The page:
Janet Krueger still spends part of every day
thinking about how she can put right what she feels IBM
set wrong back in 1999. That is the year the company
converted its defined benefit plan to a cash balance
formula. Krueger was part of a crusade that accomplished
what many would have viewed as an impossibility; she
helped lead a movement that convinced Big Blue to alter
its pension strategy, broadening by 35,000 the number of
individuals it would allow to opt out of the cash balance
plan and stick with the old-style annuity plan.
Ultimately, the traditional plan was offered to anyone
who was older than 40 years of age and had more than 10
years of service at the time the plan was switched.
However, three years after quitting a 23-year career as
an IBM software consultant, Krueger is not
"We believe all IBM employees have a right to be covered
by a nondiscriminatory plan," says Krueger. "In addition,
we would like to see IBM honor long-term commitments
relative to retiree medical insurance."
Also displeased is 81-year-old Helen Quirini, who is
leading fellow retirees from General Electric Company in a
tooth-and-nail battle to convince the company that it
should use at least some of the billions of dollars of
surplus assets in its pension plan to voluntarily give
retired GE workers annual, across-the-board cost-of-living
At Qwest Communications and Verizon, retired telephone
workers are pushing shareholder resolutions that would
prohibit those companies from including income from pension
surpluses in the calculations used to set executive
compensation. Their goal: to remove any incentive that top
managers might have to pump up pension surpluses at the
expense of improvements to retiree income.
Elsewhere, retired workers from the now-defunct Pan
American World Airways Inc. have kept attorneys for the
Pension Benefit Guaranty Corporation occupied for the past
five years with a lawsuit alleging that the PBGC, as
trustee of the Pan Am pension plans, has not fairly awarded
their pension benefits.
At companies across the country, activist groups
comprised of retirees and current workers are battling
perceived benefit slights, from the termination of retiree
health care benefits to the absence of cost-of-living
increases in pension benefits. In addition to class-action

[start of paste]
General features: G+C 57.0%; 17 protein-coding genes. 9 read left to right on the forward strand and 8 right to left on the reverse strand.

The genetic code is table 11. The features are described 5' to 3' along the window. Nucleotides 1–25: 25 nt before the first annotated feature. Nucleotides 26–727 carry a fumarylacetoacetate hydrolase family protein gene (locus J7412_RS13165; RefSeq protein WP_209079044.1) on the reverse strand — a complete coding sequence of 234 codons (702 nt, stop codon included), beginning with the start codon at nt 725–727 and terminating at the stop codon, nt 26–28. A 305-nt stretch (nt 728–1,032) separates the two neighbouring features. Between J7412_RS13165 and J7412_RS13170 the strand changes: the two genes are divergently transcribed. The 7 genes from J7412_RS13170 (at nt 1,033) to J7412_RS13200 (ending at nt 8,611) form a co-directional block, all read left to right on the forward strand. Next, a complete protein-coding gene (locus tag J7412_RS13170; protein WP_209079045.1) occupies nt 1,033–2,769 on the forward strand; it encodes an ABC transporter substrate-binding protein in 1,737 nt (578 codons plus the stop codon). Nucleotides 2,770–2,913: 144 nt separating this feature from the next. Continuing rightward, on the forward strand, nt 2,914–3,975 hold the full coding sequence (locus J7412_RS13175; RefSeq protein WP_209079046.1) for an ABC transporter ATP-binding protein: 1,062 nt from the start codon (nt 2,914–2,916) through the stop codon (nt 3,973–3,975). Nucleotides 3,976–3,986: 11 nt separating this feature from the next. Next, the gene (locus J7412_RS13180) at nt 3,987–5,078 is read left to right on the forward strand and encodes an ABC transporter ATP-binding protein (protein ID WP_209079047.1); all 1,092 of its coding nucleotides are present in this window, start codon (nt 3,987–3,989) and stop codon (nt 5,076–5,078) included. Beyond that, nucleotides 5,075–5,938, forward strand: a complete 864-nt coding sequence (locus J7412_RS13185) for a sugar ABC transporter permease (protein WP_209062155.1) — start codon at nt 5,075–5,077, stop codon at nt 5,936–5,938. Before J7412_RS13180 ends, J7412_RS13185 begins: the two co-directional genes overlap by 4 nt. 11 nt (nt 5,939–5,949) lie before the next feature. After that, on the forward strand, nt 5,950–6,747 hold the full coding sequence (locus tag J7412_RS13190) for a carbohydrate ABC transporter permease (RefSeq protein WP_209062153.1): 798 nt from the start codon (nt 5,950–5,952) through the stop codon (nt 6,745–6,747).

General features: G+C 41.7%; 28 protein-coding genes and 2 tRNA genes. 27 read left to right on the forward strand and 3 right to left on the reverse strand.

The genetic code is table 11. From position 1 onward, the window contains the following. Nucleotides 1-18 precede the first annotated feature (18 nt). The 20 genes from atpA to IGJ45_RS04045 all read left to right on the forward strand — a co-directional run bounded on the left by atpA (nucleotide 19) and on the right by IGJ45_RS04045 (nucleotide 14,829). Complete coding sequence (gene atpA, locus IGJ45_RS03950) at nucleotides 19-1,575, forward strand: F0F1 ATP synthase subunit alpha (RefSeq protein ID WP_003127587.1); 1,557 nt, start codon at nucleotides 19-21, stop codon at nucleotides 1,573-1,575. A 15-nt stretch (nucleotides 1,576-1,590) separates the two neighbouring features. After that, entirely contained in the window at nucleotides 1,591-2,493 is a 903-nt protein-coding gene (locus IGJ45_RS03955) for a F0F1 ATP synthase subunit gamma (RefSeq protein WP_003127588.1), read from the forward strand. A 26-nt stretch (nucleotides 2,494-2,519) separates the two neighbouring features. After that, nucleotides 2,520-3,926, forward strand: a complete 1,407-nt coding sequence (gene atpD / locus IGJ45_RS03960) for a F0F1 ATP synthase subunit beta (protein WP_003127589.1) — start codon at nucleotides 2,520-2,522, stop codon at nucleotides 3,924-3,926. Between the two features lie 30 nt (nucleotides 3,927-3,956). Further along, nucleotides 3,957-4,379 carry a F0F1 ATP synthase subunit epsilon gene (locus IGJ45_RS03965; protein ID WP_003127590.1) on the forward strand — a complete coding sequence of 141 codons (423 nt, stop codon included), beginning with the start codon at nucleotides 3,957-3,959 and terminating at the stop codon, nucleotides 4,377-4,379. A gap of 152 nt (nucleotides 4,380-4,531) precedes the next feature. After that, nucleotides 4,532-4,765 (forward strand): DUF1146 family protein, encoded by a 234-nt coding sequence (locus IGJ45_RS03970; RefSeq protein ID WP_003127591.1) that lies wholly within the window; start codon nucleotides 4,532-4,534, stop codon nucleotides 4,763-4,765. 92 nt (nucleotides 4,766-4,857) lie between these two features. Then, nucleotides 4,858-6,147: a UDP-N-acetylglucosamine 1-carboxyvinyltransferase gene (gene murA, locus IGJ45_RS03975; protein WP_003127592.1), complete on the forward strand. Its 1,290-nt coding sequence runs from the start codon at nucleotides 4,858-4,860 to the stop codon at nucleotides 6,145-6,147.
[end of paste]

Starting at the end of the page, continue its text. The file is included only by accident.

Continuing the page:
lawsuits and shareholder resolutions, their anger has
translated into street demonstrations, unionization
movements and, in the case of some cash balance plan
conversions, complaints of age discrimination filed with
the Equal Opportunity Employment Commission.
Plan sponsors may feel they are between a rock and a
hard place. At a time when employers are trying to cut
costs to deal with a slumping economy, the employee
activism movement is only becoming stronger. In September,
a federal judge in Tulsa ruled, in a class-action lawsuit
filed by former McDonnell-Douglas workers, that the company
had closed a plant in Tulsa in 1993 to deprive about 1,000
workers of benefits there were due under ERISA. That same
month, a federal judge in Illinois certified as a class
action a 1999 lawsuit alleging that changes IBM made to its
pension plan in 1995 violated ERISA by causing the rate of
benefit accrual to diminish as workers age. An attorney for
the plaintiffs says that the class could cover as many as
140,000 current and former IBM employees. IBM says the suit
is without merit and it is appealing the judge's ruling.
McDonnell-Douglas has since merged with Boeing, which has
said that it disagrees with the judge's conclusion and is
evaluating its legal options.
"I have been involved in retiree activism since the
mid-1970s, and I have never seen the current workforce so
enraged and alerted to what is happening with retirement
benefits," says Paul Edwards, chairman of the Coalition for
Retirement Security, a national grassroots organization
whose members include retiree groups from some of the
largest companies in the nation.
"This is no longer activism with one face," agrees Karen
Friedman, director of the Pension Fairness Project of the
Pension Rights Center, a nonprofit group in Washington.
"It's becoming a multi-face form of activism. It's the
whole American work force. We're seeing the start of a
How did it come to this?